Died on June 22

209 Saint Alban venerated as the first recorded British Christian martyr, and is considered to be the British protomartyr. Along with his fellow saints "Amphibalus," Julius, and Aaron, Alban is one of four named martyrs recorded from Roman Britain. He is traditionally believed to have been beheaded in the Roman city of Verulamium sometime during the 3rd or 4th century, and his cult has been celebrated there since ancient times
431 Paulinus of Nola a Latin poet and letter-writer, and a convert to the Christian faith. His renunciation of wealth and a senatorial career in favour of a Christian ascetic and philanthropic life was held up as an example by many of his contemporaries, including Augustine, Jerome, Martin of Tours, and Ambrose. After his conversion he wrote to his friend and teacher, the poet Ausonius, affirming his friendship but insisting on the priorities of his new life. He and his wife settled at Nola near Naples, where he wrote poems in honor of Felix and corresponded with Christian leaders throughout the Roman Empire. After his wife's death he became Bishop of Nola, and was invited to help resolve the disputed election of Pope Boniface I
567 Pope Theodosius I of Alexandria the last Patriarch of Alexandria recognised by both Copts and Melchites.
910 Gebhard Duke of Lorraine himself count of Wetterau and Rheingau and then duke of Lotharingia.
1101 Roger I of Sicily the Norman Count of Sicily from 1071 to 1101.
1276 Pope Innocent V Pope from 21 January to 22 June 1276.
1343 Aymon Count of Savoy Count of Savoy from 1329 to 1343.
1429 Jamshīd al-Kāshī a Persian astronomer and mathematician.
1528 William Carey (courtier) a courtier and favourite of King Henry VIII of England. He served the king as a Gentleman of the Privy chamber, and Esquire of the Body to the King. His wife, Mary Boleyn, is known to history as a mistress of King Henry VIII and the sister of Henry's second wife, Anne Boleyn
1535 John Fisher an English Catholic Cardinal-Priest, Bishop, and theologian. He was a man of learning, associated with the intellectuals and political leaders of his day, and eventually became Chancellor of the University of Cambridge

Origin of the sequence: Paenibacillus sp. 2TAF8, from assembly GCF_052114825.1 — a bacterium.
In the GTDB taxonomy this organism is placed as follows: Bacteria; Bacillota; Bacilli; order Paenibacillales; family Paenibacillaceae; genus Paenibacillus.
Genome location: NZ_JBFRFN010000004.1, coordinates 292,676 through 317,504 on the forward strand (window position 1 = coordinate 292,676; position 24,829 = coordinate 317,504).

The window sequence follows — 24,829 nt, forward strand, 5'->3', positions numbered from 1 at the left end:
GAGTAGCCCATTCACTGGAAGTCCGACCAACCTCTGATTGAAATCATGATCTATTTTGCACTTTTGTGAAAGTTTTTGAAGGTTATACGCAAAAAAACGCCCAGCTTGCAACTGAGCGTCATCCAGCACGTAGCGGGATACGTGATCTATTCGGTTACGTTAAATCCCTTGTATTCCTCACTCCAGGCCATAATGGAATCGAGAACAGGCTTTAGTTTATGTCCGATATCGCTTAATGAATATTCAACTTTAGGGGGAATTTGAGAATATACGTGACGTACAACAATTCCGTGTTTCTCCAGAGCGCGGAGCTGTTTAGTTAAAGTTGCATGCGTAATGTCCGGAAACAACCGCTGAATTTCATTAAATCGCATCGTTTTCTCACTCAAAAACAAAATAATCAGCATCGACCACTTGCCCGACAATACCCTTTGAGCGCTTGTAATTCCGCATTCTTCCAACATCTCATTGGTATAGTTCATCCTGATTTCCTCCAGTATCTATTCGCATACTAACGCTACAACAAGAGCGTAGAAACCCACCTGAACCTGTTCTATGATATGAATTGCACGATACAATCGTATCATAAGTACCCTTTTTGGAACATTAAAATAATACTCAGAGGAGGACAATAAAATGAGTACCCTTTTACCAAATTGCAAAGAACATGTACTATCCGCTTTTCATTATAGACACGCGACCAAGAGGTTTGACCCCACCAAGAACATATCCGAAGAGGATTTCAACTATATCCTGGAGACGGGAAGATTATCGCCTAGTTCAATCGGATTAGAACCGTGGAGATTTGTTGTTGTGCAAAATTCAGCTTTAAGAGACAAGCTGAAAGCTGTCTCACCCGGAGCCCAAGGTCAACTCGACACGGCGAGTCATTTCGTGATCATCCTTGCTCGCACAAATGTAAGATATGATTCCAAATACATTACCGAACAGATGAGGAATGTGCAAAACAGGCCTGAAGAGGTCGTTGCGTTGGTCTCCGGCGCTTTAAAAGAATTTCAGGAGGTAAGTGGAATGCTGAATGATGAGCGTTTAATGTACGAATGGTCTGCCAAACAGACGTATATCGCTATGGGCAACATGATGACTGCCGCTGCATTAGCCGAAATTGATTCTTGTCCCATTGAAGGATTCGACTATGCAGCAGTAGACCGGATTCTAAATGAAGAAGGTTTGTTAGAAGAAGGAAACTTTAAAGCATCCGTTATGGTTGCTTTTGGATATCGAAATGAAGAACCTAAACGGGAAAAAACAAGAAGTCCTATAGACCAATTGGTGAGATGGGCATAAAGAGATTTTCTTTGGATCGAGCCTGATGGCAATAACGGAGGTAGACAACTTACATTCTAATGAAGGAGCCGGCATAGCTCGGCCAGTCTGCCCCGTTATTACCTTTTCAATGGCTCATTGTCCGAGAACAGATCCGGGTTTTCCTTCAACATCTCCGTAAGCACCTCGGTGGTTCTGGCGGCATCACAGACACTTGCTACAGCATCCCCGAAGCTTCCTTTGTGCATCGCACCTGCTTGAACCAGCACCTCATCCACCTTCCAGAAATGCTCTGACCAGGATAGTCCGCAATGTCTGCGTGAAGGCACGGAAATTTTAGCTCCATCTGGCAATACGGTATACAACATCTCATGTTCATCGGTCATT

1632 James Whitelocke an English judge and politician who sat in the House of Commons between 1610 and 1622.
1634 Johann von Aldringen born at Thionville in Lorraine. After travelling as page to a nobleman in France, Italy and the Netherlands, he went to the University of Paris
1678 Otto Marseus van Schrieck a painter in the Dutch Golden Age. He is best known for his paintings of forest flora and fauna
1699 Josiah Child an English merchant and politician. He was an economist proponent of mercantilism and governor of the East India Company
1714 Matthew Henry a Welsh Non-Conformist minister.
1759 Louis de Cahusac a French playwright and librettist, and Freemason, most famous for his work with the composer Jean-Philippe Rameau. He provided the libretti for several of Rameau's operas, namely Les fêtes de l'Hymen et de l'Amour , Zaïs , Naïs , Zoroastre , La naissance d'Osiris , and Anacréon. He is also credited with writing the libretto of Rameau's final work, Les Boréades. Cahusac contributed to the Encyclopédie and was the lover of Marie Fel
1760 Joaquín Fernández de Portocarrero a Grandee of Spain who served Charles VI, Holy Roman Emperor as Viceroy of Sicily and interim Viceroy of Naples, before entering the priesthood in his late forties and rising to the rank of cardinal, ending his life as Cardinal-Bishop of Sabina.
1761 Rainiero d'Elci an Italian Cardinal.
1762 Charles Frederick Albert Margrave of Brandenburg-Schwedt a Prussian military officer and the Herrenmeister of the Order of Saint John.
1772 François-Vincent Toussaint a French writer most famous for Les Mœurs. The book was published in 1748 and was soon prosecuted and burned by the French court of justice
1777 Johann Friedrich Cartheuser a German physician and naturalist.
1786 Claude Arnulphy a French painter, chiefly of portraits, based at Aix-en-Provence in the south of France.